In the previous posts we’ve explored the TI buzzwords “real-time” and “AI”. We’ve ventured beyond the hype and learned how to understand whether or not a certain solution is suitable for you. Our buzzword this week is “actionable insights” - a term that has been beaten by tech marketers harder than a birthday piñata. We’ll take a deeper look at the definitions and how to qualify a solution that boasts “actionable insights”.
Eureka! Just do it!
“Actionable insights” is the coolest kid in the SaaS party. Though not as tired as the obnoxious and overused boilerplate favorites like “innovation”, “data-driven” or “frictionless integration”, our cool kid is still venturing dangerously close to the morass of cyber gobbledegook. Still, in many cases, “actionable insights” do actually offer 1. information you didn’t notice and 2. actions you can take regarding the revelations from no. 1 to improve a situation by certain metrics.
But what exactly is an “actionable insight”? How is it different from plain insight? Or just good ol’ data? Let’s clarify:
My favorite definition (I actually have a favorite!) of “data” is Merriam Webster’s:
“Information output by a sensing device or organ that includes both useful and irrelevant or redundant information and must be processed to be meaningful”.
MW also defines insight as (among other things) “the act or result of apprehending the inner nature of things”.
So, our systems collect data (information output), which is then processed by a person or by a piece of software to make sense out of it and “apprehend its inner meaning”.
To make this distinction even clearer, I’ll use the 1987 cinematic masterpiece “The Predator”, starring the one and only former Mr. Olympia, Conan, the freakin’ Terminator, and Governor of California - Arnold Schwarzenegger. In one of the movie’s most famous scenes, Arnie gets shot by the Predator, knowing full well that the woman with him has no chance of fighting the Predator and making it out alive - that’s the data.
Our hero understands that the only way to save her is to stall the cold-blooded alien killer so she could run - that’s insight. Schwarzenegger then yells - ”Get to the choppa! Naow!” - that’s an actionable insight in all its glory.
Actionable insights in threat intelligence
So how do actionable insights look in a threat intelligence paradigm? Glad you asked. Threat data, much like crime, is never created in a vacuum - even in the shadowy abyss of the dark web. Every IP has a “story”. Every post has an author. Every product sold has a customer base. Raw data collection, however, is not synonymous with intelligence. All collected data must be processed, structured, refined and cross-correlated, translating the meaningless zeroes and ones into clear and coherent intelligence. Let’s consider the following scenarios:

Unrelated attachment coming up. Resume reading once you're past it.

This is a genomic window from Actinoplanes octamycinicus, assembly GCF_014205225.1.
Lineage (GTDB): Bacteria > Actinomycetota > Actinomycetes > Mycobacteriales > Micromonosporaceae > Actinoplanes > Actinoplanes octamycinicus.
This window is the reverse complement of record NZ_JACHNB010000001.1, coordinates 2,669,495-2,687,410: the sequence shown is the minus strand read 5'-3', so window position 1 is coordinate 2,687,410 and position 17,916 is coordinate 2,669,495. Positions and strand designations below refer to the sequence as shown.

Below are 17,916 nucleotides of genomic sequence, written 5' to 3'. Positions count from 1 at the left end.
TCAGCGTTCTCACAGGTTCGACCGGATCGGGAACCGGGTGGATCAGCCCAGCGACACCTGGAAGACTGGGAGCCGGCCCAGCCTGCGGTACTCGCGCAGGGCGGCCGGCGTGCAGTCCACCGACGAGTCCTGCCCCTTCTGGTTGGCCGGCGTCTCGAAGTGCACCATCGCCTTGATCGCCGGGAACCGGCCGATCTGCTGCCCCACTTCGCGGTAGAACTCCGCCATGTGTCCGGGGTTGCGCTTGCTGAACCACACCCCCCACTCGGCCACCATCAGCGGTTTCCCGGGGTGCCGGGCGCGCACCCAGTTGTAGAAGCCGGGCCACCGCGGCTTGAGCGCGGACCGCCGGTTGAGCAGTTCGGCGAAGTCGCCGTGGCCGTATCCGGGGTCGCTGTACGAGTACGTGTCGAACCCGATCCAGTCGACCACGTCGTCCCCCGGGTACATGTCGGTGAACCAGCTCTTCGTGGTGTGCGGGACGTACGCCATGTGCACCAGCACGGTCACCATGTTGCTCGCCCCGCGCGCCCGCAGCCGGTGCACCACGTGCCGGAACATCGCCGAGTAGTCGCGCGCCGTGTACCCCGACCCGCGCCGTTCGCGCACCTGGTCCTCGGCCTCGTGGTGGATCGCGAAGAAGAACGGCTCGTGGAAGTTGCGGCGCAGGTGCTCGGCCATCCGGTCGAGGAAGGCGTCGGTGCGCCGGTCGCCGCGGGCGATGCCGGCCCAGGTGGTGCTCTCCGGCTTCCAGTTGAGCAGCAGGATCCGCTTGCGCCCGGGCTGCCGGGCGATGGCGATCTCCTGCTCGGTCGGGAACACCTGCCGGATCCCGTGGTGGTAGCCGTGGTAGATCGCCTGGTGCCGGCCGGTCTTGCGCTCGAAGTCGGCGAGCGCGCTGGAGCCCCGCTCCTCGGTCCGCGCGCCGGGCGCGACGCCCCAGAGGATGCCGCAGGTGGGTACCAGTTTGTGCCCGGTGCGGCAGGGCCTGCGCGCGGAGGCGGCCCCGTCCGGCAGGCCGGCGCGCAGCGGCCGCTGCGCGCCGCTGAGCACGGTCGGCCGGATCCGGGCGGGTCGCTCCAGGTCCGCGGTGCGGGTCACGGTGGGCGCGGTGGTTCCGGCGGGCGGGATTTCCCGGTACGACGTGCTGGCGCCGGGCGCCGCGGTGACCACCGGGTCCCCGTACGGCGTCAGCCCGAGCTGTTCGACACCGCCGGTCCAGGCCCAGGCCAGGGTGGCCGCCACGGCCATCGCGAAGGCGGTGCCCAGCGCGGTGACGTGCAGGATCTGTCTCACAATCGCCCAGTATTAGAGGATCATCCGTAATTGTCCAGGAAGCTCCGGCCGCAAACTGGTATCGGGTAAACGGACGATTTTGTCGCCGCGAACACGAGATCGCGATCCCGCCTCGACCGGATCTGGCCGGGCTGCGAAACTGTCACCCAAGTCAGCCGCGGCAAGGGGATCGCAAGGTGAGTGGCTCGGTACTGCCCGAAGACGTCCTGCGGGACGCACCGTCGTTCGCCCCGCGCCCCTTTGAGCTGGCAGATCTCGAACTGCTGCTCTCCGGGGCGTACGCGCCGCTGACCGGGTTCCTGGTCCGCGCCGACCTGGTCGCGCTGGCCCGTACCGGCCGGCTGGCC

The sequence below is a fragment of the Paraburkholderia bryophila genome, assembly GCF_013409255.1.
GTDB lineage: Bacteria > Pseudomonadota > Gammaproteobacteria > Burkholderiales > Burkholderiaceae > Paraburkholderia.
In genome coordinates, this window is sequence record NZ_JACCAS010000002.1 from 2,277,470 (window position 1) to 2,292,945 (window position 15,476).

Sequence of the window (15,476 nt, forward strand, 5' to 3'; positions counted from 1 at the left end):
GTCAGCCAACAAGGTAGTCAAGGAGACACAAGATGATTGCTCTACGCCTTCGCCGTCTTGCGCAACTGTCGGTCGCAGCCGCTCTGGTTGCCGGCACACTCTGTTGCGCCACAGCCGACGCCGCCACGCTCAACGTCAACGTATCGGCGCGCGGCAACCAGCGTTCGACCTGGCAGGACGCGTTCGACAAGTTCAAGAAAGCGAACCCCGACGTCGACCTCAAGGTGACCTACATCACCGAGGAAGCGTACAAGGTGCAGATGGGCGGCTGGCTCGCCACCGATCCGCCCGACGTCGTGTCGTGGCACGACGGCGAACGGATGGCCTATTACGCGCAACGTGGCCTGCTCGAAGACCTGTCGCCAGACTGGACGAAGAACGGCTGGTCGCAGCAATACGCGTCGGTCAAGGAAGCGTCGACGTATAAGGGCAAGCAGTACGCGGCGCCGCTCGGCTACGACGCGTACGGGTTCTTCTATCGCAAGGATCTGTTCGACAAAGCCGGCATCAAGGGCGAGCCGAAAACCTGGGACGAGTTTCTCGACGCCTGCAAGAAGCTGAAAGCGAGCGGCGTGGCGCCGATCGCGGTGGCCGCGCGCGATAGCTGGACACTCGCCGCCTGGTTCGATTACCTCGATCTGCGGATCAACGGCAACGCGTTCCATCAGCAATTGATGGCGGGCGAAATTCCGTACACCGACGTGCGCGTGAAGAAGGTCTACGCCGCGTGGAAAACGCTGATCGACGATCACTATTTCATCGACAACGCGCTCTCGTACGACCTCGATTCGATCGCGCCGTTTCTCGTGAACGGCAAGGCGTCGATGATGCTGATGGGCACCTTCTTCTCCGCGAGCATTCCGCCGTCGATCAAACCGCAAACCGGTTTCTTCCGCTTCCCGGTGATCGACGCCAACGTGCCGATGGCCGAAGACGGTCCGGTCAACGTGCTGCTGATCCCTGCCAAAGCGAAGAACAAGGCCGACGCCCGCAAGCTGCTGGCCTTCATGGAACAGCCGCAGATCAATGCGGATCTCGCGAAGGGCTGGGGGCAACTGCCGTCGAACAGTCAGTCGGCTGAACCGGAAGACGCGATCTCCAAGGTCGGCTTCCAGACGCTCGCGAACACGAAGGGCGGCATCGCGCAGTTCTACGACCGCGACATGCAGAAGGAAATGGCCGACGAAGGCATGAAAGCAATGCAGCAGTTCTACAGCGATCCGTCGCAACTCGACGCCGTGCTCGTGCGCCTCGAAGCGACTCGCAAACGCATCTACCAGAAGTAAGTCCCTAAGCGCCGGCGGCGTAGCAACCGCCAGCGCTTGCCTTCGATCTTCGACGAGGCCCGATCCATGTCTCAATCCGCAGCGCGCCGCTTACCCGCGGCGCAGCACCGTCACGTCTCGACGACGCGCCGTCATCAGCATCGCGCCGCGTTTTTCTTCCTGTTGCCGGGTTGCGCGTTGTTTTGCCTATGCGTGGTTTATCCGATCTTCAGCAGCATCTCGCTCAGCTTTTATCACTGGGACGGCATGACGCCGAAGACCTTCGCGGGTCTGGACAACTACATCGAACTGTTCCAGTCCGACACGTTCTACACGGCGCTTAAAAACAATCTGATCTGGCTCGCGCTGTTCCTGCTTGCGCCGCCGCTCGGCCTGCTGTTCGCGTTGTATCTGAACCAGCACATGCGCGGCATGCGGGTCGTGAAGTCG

A threat actor creates and distributes malware on the deep and dark web, which is then downloaded by another threat actor. Your actionable insights in this scenario would likely include blocking the hash, and, once having identified the threat actors involved in the creation and attempted deployment of the malware, tracking their IPs and blocking them.
A threat actor compromises a domain infrastructure (let’s say an RDP connection) and sells access to the compromised domain on the deep and dark web. The compromised domain is then purchased and weaponized by a third party uploading C&C server, phishing page, malware server - you get the idea In this scenario, your actionable insights would probably include blocking the RDP connection, escalating it to the incident response team, and suggesting further investigation of both actors involved with the transaction.
A threat actor creates and shares an exploit code for a CVE. The exploit code is then integrated into an exploit kit or a tool for easy deployment. In this case, your actionable insights might include checking against your asset inventory, assessing probability for exploitation, and patching.
If we go back to the over-simplified description I proposed, actionable insights point out things you hadn’t noticed in the data and suggest appropriate actions to take to improve the situation by certain metrics.
Asking the right questions
Evaluating actionable insights is about the quality, value, and impact they provide. When examining a threat intelligence solution from the vantage of actionable insights, ask yourself:
Compatibility - Are the actions suggested compatible with your organizational profile, its people, workflows, capacity, maturity etc.?
Threat Relevance - Which threats are directly relevant to you and your objectives? If you’re a bank, you probably don’t care about intelligence regarding a threat of drug trades within the vicinity of your branches. Threats regarding credit card fraud, however, would be at the top of your priority list.
Time frames - What is a reasonable time-frame for you to remediate? How much time do you need to allow your team to address the risk? hThis time-frame is a function of resources and gravity of threats.
“I’ll be back”
The final question remains, how important are actionable insights to you? For Arnie, actionable insights mark the difference between falling prey to an extraterrestrial beast and living to fight in another movie. For threat, SOC, fraud, and vulnerability analysts, they may be just as significant. Maybe patching the right vulnerability at the right time won’t make you feel like you’re the terminator, but in the dangerous threatscape of the cyber underground, living to fight another day is no small feat. With each vulnerability terminated, you’re more connected to your “inner-Arnie”, earning the right to glare at the next potential CVE, and with your heaviest Schwarzenegger accent, promise - “I’ll be back”.